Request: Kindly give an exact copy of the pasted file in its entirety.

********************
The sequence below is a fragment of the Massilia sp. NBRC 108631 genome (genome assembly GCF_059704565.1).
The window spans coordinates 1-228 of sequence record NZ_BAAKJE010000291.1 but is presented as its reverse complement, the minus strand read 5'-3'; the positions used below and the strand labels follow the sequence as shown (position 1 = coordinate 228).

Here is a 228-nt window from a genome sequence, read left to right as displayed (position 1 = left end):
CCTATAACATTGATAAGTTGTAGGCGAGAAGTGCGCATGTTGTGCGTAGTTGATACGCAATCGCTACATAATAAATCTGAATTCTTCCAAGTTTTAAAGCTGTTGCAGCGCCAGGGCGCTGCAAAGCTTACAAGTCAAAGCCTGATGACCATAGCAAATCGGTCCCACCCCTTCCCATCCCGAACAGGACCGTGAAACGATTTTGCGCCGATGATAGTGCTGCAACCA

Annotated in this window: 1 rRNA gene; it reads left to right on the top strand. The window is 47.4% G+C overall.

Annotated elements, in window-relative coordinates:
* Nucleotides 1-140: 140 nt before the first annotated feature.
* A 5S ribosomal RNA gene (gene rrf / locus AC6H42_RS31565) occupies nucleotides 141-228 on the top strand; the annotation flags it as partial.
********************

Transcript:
The sequence below is a fragment of the Massilia sp. NBRC 108631 genome (genome assembly GCF_059704565.1).
The window spans coordinates 1-228 of sequence record NZ_BAAKJE010000291.1 but is presented as its reverse complement, the minus strand read 5'-3'; the positions used below and the strand labels follow the sequence as shown (position 1 = coordinate 228).

Here is a 228-nt window from a genome sequence, read left to right as displayed (position 1 = left end):
CCTATAACATTGATAAGTTGTAGGCGAGAAGTGCGCATGTTGTGCGTAGTTGATACGCAATCGCTACATAATAAATCTGAATTCTTCCAAGTTTTAAAGCTGTTGCAGCGCCAGGGCGCTGCAAAGCTTACAAGTCAAAGCCTGATGACCATAGCAAATCGGTCCCACCCCTTCCCATCCCGAACAGGACCGTGAAACGATTTTGCGCCGATGATAGTGCTGCAACCA

Annotated in this window: 1 rRNA gene; it reads left to right on the top strand. The window is 47.4% G+C overall.

Annotated elements, in window-relative coordinates:
* Nucleotides 1-140: 140 nt before the first annotated feature.
* A 5S ribosomal RNA gene (gene rrf / locus AC6H42_RS31565) occupies nucleotides 141-228 on the top strand; the annotation flags it as partial.